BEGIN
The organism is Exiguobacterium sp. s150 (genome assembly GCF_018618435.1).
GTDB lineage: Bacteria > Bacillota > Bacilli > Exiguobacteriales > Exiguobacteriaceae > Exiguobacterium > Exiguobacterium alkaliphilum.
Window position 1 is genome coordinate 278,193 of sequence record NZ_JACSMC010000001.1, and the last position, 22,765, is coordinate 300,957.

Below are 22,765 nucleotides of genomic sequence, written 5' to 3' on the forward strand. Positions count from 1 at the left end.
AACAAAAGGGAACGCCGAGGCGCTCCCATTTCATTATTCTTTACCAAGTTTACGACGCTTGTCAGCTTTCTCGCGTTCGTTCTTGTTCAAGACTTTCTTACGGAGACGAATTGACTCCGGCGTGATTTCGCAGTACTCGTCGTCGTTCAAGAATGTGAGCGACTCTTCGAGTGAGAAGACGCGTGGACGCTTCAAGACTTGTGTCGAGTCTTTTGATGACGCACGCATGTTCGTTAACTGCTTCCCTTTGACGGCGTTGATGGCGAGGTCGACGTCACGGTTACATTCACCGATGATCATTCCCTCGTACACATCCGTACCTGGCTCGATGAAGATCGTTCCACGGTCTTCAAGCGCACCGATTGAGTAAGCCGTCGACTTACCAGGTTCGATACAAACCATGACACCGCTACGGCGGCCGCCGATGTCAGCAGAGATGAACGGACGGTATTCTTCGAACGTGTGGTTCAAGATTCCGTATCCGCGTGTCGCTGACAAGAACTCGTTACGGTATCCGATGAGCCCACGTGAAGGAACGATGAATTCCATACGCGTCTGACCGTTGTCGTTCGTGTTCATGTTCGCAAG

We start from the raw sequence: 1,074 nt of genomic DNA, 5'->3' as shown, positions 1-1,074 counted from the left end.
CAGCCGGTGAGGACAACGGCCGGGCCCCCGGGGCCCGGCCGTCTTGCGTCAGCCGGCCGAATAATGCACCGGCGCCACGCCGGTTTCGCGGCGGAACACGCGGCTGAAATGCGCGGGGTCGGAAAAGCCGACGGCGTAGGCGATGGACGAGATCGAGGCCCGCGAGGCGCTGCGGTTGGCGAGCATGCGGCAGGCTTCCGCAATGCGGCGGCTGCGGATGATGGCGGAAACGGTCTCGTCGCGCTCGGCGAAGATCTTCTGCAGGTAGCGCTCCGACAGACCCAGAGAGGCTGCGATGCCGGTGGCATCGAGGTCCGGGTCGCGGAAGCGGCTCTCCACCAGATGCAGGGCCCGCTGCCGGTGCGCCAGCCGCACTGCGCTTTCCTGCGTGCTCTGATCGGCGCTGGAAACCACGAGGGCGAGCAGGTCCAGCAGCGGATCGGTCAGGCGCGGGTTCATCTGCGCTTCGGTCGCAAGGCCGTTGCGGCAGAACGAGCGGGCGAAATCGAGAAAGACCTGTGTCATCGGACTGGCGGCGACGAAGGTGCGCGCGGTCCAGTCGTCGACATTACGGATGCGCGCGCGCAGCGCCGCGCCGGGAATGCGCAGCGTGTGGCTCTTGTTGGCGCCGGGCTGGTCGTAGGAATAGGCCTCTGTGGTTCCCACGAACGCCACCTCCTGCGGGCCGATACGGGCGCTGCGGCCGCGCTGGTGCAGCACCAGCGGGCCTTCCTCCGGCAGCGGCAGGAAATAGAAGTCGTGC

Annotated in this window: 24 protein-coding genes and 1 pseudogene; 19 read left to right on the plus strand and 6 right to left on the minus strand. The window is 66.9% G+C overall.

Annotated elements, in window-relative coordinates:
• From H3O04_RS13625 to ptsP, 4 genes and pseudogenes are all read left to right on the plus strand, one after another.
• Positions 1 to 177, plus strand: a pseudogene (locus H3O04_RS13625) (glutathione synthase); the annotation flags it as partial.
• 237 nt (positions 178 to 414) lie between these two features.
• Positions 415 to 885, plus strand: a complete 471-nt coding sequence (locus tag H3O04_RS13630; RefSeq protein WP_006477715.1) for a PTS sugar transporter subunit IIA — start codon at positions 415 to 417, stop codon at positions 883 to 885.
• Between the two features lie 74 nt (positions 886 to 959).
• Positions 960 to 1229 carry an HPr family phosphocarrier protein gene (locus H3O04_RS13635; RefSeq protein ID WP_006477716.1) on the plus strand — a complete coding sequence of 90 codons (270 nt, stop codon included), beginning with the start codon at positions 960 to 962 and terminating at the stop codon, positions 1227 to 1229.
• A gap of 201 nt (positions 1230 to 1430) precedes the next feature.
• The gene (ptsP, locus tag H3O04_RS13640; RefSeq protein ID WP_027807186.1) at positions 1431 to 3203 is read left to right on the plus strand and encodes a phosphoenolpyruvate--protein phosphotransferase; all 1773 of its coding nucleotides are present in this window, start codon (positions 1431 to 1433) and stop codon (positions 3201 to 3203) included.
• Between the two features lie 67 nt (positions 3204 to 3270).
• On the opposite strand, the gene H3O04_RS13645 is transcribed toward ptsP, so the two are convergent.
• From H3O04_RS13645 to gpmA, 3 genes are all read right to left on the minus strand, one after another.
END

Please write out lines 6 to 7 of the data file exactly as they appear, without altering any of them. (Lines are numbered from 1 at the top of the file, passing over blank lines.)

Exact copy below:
We start from the raw sequence: 1,074 nt of genomic DNA, 5'->3' as shown, positions 1-1,074 counted from the left end.
CAGCCGGTGAGGACAACGGCCGGGCCCCCGGGGCCCGGCCGTCTTGCGTCAGCCGGCCGAATAATGCACCGGCGCCACGCCGGTTTCGCGGCGGAACACGCGGCTGAAATGCGCGGGGTCGGAAAAGCCGACGGCGTAGGCGATGGACGAGATCGAGGCCCGCGAGGCGCTGCGGTTGGCGAGCATGCGGCAGGCTTCCGCAATGCGGCGGCTGCGGATGATGGCGGAAACGGTCTCGTCGCGCTCGGCGAAGATCTTCTGCAGGTAGCGCTCCGACAGACCCAGAGAGGCTGCGATGCCGGTGGCATCGAGGTCCGGGTCGCGGAAGCGGCTCTCCACCAGATGCAGGGCCCGCTGCCGGTGCGCCAGCCGCACTGCGCTTTCCTGCGTGCTCTGATCGGCGCTGGAAACCACGAGGGCGAGCAGGTCCAGCAGCGGATCGGTCAGGCGCGGGTTCATCTGCGCTTCGGTCGCAAGGCCGTTGCGGCAGAACGAGCGGGCGAAATCGAGAAAGACCTGTGTCATCGGACTGGCGGCGACGAAGGTGCGCGCGGTCCAGTCGTCGACATTACGGATGCGCGCGCGCAGCGCCGCGCCGGGAATGCGCAGCGTGTGGCTCTTGTTGGCGCCGGGCTGGTCGTAGGAATAGGCCTCTGTGGTTCCCACGAACGCCACCTCCTGCGGGCCGATACGGGCGCTGCGGCCGCGCTGGTGCAGCACCAGCGGGCCTTCCTCCGGCAGCGGCAGGAAATAGAAGTCGTGC